Scotland’s exams: ‘I’m over the moon… and so are all my pals’
Lauren Steele, 16, from East Kilbride was sitting at home nervously watching the television when she heard the education secretary read her name out in parliament.
"I didn't expect to hear that at all," she said. "It was kind of funny to be honest. My phone started going straight away".
Lauren was one of the pupils who wrote to John Swinney criticising the Scottish Qualifications Authority's (SQA) moderation of this year's results.
Like many across Scotland, she had been downgraded by the national exam body and received lower grades that she had been predicted to achieve by teachers.
However, today Mr Swinney mentioned her and several other young people who had influenced his decision to accept teacher estimates of scores.
The move affects about 75,000 Scottish pupils who will now have their marks upgraded following the government u-turn.
'Something needed to be done'
As for Lauren, she said her family were proud of her no matter what exam results she received, but said she was "really glad and grateful" about the decision.
She had been predicted to get a B in Higher French by her teachers but was instead awarded a C by the SQA. She said she wrote the letter to John Swinney because "the hard work of some pupils was being ignored".
She joked that her family were shocked by her decision to contact the education secretary, saying it was out of character for her to get involved. Lauren said it was the right decision to intervene, however.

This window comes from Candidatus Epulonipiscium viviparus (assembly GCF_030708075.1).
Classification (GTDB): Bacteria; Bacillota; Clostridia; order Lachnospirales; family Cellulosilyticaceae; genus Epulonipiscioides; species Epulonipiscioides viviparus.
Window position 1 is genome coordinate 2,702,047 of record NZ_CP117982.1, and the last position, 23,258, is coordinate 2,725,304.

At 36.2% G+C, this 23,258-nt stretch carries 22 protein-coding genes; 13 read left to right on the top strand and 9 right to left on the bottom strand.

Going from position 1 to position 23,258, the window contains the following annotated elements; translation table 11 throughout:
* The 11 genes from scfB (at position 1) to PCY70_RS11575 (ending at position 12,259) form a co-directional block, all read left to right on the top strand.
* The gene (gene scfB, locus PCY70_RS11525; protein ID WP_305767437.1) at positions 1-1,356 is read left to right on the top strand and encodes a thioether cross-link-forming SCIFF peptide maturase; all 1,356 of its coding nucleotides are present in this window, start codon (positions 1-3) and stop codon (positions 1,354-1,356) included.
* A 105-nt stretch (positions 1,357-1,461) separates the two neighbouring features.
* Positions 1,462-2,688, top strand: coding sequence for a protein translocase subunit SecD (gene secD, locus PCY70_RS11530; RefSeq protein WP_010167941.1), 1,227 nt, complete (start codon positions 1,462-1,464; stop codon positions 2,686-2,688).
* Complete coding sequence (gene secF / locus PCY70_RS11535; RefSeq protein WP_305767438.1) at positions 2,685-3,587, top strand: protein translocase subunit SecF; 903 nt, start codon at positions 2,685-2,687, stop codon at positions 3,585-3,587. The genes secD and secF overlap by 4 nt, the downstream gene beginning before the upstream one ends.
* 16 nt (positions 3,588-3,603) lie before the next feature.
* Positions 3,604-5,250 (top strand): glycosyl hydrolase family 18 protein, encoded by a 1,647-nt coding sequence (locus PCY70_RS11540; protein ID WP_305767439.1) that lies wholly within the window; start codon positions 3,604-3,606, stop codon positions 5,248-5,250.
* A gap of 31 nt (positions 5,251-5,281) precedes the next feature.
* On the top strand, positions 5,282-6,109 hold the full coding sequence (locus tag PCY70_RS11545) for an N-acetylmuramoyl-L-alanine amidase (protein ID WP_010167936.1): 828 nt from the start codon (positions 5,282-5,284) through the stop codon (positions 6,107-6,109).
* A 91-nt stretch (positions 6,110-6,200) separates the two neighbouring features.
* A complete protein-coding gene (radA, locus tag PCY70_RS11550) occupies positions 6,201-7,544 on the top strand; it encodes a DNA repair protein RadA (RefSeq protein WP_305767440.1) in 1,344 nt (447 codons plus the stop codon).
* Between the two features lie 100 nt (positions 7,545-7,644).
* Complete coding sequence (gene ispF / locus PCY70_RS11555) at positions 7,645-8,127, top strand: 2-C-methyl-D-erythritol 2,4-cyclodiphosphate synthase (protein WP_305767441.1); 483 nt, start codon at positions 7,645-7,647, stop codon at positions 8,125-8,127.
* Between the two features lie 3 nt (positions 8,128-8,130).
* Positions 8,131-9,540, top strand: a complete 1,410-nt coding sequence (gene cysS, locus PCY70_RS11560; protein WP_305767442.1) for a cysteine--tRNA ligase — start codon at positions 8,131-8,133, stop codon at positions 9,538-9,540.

"Everyone is just so relieved. I think a lot of people thought 'There's no point making a stand, the government won't do anything'.
"I was one of the few people who did think we need to do something. I just felt that something needed to be done.
"If it wasn't for the online petitions, the letters, the emails then this wouldn't have happened. I'm feeling so much better now".
'I'm over the moon'
In Motherwell, Alex Robertson was worried that his 16-year-old son Luke had been disadvantaged because he couldn't sit his exams during the pandemic.
Mr Robertson said he felt like Luke's grades had suffered unfairly and that he was worried about the appeals process going forward.
Luke had been predicted to achieve mostly As but received a mixed bag of As, Bs and Cs on results day.
But after today's announcement, Mr Robertson said he was delighted that the role of the teacher would be recognised in deciding his son's grades.
"Luke was sitting watching the TV and the smile just spread across his face," Mr Robertson said.
"That was the kind of reaction I was hoping for when he opened his envelope last week. The right thing has been done.
"It's a mixed bag of emotions. I'm happy but we shouldn't have been here in the first place. It's taken a week but we got there," he added.
As for Luke, he welcomed the news that his grades would be based on his teacher's original estimates.
"I'm over the moon," he said. "My pals are all really happy too. I can look at the courses I want to do now.
"It gives me more options and it means this year there is not as mucRead More – Source[contf] [contfnew]